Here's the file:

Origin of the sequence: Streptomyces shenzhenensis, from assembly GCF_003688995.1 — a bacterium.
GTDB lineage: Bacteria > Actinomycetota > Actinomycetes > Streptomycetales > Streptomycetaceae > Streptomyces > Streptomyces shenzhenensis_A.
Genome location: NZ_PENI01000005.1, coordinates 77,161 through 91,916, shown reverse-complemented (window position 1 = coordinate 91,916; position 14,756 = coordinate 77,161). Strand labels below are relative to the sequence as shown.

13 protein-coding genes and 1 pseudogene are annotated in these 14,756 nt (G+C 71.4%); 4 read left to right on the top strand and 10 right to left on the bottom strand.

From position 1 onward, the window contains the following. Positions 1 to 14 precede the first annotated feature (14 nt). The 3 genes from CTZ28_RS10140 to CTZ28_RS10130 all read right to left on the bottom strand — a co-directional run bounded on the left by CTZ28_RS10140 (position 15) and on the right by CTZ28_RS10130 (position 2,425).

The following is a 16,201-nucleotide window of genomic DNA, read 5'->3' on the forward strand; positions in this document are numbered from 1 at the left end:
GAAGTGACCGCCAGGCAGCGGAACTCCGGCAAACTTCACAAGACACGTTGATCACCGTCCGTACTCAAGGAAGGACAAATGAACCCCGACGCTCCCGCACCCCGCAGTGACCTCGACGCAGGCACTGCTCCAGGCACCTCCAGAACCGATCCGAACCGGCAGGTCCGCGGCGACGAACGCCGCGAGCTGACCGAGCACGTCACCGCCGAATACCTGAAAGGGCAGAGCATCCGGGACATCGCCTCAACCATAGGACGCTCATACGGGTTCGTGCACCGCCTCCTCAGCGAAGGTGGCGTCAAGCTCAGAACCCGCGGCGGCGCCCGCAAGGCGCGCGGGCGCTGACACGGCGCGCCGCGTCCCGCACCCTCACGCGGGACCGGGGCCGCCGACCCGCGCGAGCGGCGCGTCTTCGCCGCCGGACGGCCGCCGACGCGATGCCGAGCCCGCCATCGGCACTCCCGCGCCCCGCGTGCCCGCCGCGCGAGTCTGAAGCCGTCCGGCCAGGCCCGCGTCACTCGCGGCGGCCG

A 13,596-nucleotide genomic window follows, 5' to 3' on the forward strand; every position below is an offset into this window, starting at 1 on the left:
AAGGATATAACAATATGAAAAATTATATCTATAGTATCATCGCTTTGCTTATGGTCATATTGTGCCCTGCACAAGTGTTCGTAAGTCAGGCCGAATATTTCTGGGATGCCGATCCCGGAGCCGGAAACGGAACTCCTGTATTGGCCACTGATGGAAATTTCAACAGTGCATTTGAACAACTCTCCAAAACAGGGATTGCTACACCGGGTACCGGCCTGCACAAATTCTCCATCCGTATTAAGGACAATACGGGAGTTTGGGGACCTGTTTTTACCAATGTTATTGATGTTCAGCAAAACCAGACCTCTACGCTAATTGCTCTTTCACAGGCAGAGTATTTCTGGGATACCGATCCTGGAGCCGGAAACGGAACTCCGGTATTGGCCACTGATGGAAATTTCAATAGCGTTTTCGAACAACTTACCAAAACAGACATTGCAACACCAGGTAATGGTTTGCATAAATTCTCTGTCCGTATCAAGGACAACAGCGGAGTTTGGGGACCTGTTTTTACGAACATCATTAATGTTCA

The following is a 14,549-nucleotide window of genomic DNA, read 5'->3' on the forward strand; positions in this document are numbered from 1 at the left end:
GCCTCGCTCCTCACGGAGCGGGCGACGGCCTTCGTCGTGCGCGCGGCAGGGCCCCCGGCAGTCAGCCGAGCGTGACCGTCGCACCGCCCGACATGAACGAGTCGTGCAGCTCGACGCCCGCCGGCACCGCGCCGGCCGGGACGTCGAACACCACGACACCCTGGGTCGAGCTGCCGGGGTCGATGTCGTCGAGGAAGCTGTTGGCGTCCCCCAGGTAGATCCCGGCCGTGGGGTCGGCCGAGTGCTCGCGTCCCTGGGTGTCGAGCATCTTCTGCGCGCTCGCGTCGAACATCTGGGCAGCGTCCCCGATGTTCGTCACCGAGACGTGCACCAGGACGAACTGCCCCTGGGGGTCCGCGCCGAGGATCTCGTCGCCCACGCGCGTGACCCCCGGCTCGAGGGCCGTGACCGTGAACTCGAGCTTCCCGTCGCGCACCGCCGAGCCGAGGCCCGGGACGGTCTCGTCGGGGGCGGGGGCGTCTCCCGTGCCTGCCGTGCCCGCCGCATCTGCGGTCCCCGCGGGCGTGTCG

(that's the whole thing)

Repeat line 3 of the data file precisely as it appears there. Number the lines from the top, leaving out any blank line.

Genome location: NZ_PENI01000005.1, coordinates 77,161 through 91,916, shown reverse-complemented (window position 1 = coordinate 91,916; position 14,756 = coordinate 77,161). Strand labels below are relative to the sequence as shown.